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Dermatology Research and Practice
Volume 2016, Article ID 6089102, 5 pages
http://dx.doi.org/10.1155/2016/6089102
Research Article

Macular Amyloidosis and Epstein-Barr Virus

1Skin Research Center, School of Medicine, Mashhad University of Medical Sciences, Mashhad 9176699199, Iran
2Virology Research Center, School of Medicine, Mashhad University of Medical Sciences, Mashhad 9176699199, Iran
3Pathology Department of Mashhad University of Medical Sciences, Mashhad 9176699199, Iran

Received 3 November 2015; Revised 4 January 2016; Accepted 17 January 2016

Academic Editor: Jag Bhawan

Copyright © 2016 Yalda Nahidi et al. This is an open access article distributed under the Creative Commons Attribution License, which permits unrestricted use, distribution, and reproduction in any medium, provided the original work is properly cited.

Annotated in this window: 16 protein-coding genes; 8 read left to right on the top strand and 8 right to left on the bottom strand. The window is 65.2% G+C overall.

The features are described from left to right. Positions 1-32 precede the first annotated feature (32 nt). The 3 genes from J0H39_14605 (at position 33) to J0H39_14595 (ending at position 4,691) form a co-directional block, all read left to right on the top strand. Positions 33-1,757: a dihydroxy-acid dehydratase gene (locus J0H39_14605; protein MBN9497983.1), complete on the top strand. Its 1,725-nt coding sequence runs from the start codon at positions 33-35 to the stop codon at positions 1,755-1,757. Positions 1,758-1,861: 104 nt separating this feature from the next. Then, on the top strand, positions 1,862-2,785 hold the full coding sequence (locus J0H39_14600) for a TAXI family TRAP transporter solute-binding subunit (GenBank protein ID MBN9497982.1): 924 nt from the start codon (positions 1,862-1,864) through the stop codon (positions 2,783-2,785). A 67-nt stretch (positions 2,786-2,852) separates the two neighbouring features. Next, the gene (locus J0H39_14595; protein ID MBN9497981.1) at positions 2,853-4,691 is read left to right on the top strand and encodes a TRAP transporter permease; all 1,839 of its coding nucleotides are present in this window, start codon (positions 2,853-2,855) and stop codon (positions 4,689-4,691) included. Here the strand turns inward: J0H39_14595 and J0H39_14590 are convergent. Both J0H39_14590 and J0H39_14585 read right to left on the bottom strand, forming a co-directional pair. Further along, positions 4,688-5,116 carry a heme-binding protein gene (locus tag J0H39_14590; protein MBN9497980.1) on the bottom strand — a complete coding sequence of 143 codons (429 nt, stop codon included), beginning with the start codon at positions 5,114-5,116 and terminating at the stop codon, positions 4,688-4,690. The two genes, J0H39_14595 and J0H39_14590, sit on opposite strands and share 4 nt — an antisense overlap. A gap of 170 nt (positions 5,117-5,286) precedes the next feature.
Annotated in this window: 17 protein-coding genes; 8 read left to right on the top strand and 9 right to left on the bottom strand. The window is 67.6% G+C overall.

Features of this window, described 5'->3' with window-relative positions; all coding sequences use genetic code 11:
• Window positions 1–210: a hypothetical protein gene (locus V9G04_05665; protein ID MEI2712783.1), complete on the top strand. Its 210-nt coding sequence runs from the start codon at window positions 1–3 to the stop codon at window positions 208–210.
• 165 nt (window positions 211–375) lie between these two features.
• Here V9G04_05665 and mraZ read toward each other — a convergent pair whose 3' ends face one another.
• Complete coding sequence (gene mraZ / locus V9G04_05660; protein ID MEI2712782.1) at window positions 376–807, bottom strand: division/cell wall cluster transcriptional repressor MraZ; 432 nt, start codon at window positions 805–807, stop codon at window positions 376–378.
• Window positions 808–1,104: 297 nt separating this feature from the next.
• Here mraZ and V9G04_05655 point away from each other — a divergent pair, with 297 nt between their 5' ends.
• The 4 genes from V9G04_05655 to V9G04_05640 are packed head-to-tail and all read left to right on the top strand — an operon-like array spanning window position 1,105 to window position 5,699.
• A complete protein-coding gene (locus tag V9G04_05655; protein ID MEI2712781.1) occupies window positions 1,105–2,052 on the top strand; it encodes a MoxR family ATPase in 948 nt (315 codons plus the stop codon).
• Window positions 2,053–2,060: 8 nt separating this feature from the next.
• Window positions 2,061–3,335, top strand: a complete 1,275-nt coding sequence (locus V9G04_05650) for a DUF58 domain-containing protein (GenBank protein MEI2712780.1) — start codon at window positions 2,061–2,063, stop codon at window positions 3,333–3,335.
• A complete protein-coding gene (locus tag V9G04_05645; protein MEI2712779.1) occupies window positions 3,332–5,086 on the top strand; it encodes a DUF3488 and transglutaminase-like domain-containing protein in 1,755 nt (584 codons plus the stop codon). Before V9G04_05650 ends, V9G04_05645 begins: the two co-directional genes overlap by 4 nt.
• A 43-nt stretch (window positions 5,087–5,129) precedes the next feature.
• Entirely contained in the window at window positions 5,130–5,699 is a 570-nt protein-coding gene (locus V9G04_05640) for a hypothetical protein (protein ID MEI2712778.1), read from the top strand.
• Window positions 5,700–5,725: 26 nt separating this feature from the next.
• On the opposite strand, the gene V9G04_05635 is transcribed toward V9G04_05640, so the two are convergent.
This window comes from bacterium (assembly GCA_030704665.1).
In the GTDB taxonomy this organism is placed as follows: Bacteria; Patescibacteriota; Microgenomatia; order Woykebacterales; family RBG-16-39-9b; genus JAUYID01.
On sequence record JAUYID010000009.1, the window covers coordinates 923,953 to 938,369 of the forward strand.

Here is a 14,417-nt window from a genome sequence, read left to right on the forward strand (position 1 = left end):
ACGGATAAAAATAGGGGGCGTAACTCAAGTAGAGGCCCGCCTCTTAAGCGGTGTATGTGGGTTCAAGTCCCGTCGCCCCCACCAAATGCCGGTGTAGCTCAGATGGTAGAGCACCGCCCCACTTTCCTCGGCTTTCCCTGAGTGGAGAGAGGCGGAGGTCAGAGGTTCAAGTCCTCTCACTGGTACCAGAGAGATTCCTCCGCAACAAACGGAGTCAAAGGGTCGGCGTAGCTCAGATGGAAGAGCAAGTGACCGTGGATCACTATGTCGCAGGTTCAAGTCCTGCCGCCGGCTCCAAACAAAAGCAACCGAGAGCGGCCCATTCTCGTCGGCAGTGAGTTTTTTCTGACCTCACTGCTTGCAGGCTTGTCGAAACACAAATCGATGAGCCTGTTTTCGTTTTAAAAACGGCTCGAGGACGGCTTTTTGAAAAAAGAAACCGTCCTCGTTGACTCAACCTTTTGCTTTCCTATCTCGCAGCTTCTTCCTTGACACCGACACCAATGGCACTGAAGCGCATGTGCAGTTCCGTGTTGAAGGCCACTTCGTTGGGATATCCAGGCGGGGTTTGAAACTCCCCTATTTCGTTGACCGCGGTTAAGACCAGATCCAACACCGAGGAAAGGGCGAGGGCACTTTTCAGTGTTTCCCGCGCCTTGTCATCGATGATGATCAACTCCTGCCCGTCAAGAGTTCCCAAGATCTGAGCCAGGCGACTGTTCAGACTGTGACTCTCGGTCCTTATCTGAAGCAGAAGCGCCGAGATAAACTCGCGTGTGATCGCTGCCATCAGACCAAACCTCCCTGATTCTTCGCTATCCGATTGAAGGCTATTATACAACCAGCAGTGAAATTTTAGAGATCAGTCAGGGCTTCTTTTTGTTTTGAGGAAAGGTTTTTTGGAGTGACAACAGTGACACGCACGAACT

Abstract

Background. Amyloidosis is extracellular precipitation of eosinophilic hyaline material of self-origin with special staining features and fibrillar ultrastructure. Macular amyloidosis is limited to the skin, and several factors have been proposed for its pathogenesis. Detection of Epstein-Barr virus (EBV) DNA in this lesion suggests that this virus can play a role in pathogenesis of this disease. Objective. EBV DNA detection was done on 30 skin samples with a diagnosis of macular amyloidosis and 31 healthy skin samples in the margin of removed melanocytic nevi by using PCR. Results. In patients positive for beta-globin gene in PCR, BLLF1 gene of EBV virus was positive in 23 patients (8 patients in case and 15 patients in the control group). There was no significant difference in presence of EBV DNA between macular amyloidosis (3.8%) and control (23.8%) groups (). Conclusion. The findings of this study showed that EBV is not involved in pathogenesis of macular amyloidosis.